Pressure ulcers are one of the most underrated conditions in critically ill patients. Despite the introduction of clinical practice guidelines and advances in medical technology, the prevalence of pressure ulcers in hospitalized patients continues to escalate. Currently, consensus is lacking on the most important risk factors for pressure ulcers in critically ill patients, and no risk assessment scale exclusively for pressure ulcers in these patients is available.
To determine which risk factors are most predictive of pressure ulcers in adult critical care patients. Risk factors investigated included total score on the Braden Scale, mobility, activity, sensory perception, moisture, friction/shear, nutrition, age, blood pressure, length of stay in the intensive care unit, score on the Acute Physiology and Chronic Health Evaluation II, vasopressor administration, and comorbid conditions.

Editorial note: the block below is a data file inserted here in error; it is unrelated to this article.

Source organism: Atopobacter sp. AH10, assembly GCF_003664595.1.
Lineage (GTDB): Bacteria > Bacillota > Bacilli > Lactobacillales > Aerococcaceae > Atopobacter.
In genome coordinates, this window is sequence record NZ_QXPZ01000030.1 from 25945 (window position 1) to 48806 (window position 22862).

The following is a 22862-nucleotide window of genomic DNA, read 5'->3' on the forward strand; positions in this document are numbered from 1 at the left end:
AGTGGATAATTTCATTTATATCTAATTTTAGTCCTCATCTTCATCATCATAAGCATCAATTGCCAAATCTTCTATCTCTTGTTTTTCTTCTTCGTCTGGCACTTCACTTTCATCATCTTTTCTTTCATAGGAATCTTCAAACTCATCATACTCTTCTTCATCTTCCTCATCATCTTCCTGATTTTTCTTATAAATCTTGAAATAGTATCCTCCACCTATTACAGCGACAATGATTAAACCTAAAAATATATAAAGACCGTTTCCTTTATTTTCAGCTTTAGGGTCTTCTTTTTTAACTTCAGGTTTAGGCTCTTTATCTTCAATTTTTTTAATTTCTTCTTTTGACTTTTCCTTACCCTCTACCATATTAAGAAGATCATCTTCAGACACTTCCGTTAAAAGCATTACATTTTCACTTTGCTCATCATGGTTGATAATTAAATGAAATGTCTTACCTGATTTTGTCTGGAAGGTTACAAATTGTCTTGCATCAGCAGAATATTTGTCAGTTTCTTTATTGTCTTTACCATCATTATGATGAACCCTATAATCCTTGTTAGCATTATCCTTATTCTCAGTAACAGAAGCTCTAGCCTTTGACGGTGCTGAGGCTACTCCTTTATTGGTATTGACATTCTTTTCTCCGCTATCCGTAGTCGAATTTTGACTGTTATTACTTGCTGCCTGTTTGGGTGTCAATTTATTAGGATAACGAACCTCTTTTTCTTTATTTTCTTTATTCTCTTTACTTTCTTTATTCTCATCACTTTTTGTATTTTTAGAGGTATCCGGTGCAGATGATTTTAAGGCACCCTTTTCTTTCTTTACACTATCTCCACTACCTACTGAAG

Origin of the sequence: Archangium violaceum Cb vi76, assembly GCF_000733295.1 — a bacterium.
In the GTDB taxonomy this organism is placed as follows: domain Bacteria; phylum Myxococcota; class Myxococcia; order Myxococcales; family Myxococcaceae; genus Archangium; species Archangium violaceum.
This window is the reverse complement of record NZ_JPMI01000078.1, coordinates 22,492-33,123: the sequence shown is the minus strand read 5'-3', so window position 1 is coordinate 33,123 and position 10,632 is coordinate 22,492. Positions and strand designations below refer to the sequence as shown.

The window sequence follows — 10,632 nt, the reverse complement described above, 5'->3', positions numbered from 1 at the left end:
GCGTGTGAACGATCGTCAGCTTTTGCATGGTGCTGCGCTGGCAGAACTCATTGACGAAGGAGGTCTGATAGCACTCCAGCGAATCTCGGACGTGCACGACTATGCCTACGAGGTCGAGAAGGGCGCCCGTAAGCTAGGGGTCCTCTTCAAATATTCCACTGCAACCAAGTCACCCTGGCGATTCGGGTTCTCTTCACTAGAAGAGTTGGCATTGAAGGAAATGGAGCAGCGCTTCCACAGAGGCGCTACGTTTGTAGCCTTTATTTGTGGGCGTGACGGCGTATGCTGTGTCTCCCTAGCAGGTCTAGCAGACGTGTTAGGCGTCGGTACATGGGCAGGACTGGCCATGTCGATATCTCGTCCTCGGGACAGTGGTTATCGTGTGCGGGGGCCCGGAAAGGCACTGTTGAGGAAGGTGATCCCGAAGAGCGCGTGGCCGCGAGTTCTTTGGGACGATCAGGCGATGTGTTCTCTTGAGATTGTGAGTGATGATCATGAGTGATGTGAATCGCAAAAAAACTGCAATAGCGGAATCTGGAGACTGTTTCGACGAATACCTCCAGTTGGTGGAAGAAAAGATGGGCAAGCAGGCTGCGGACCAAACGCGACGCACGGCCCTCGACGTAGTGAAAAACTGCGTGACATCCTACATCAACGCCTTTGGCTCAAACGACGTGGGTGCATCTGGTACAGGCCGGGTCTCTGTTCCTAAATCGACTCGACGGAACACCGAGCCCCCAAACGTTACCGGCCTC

A retrospective, correlational design was used to examine 347 patients admitted to a medical-surgical intensive care unit from October 2008 through May 2009.
According to direct logistic regression analyses, age, length of stay, mobility, friction/shear, norepinephrine infusion, and cardiovascular disease explained a major part of the variance in pressure ulcers.
Current risk assessment scales for development of pressure ulcers may not include risk factors common in critically ill adults. Development of a risk assessment model for pressure ulcers in these patients is warranted and could be the foundation for development of a risk assessment tool.